“The images that appear in these artists’ pictures,” Mario de Micheli pointed out with critical sharpness, “are presented with different stylistic and expressive characters: they are drastic and dramatic images in Miró; narrative and almost chronic in Rinaldi; ironically pathetic in Comencini; and bitter, grotesque and sarcastic in Pacheco. But in any case, they are images for and against. Against the offence to the integrity of man and for the affirmation of his liberty (...) Now, in Italy and anywhere in Europe, the new artistic generation has shown that they know how to work in a direction that is not only wandering, hermetic and elitist one of the last experimentalisms. The reconversion towards the objective image is one of the most explicit signs, in spite of many mistakes which abound around, of a general trend which only four or five years ago seemed absurd to hypothesise about. Miró, Rinaldi, Pacheco and Comencini, in their own way, belong to this trend.”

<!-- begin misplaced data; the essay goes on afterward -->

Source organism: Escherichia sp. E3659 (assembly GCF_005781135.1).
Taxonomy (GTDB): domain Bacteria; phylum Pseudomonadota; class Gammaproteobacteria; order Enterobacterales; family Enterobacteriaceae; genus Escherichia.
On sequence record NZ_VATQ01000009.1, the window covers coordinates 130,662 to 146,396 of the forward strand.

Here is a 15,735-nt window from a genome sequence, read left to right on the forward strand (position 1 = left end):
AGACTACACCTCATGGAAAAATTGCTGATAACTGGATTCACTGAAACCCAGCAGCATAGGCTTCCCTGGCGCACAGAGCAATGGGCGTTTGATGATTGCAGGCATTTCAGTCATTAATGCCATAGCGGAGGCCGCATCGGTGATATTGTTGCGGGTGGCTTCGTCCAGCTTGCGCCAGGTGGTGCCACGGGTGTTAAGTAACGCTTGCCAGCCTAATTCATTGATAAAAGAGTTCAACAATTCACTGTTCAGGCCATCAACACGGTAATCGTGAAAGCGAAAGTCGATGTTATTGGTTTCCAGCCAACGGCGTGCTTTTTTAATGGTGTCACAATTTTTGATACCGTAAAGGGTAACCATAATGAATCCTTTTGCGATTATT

In that season of Gruppo Denunzia, and after effectively closing his experience with Grup Alcoiart, Antoni Miró has not only been an artist of “manifest ethical drive” -as Ernest Contrares has defined him-, nor a simple painter of men, objects and places, but the maker of reports about violence, with a “reality of snap shots” constructed through a long gaze, a frozen stare, and with an almost photographic execution that seems to petrify the very analytical and cognitive process of racism, of squalid and triumphant misery in the field sand in the coloured ghettos, of solitude and social uprooting. In addition to this, he has been one of the Europe artists who have prepared “the space of the image” for the acquisition of other values beyond those already known, with the conviction that there could still be a présence déterminée for Spanish painting, along with the visionary/figurative movements of Valencia, Equipo Crónica and Equipo Realidad (in which culturally committed artists like Rafael Solbes, Manuel Valdés, Jorge Ballester, Juan Cardells,participated, and writers such as Aguilera Cerní, Tomás Llorens and Marin Viadel).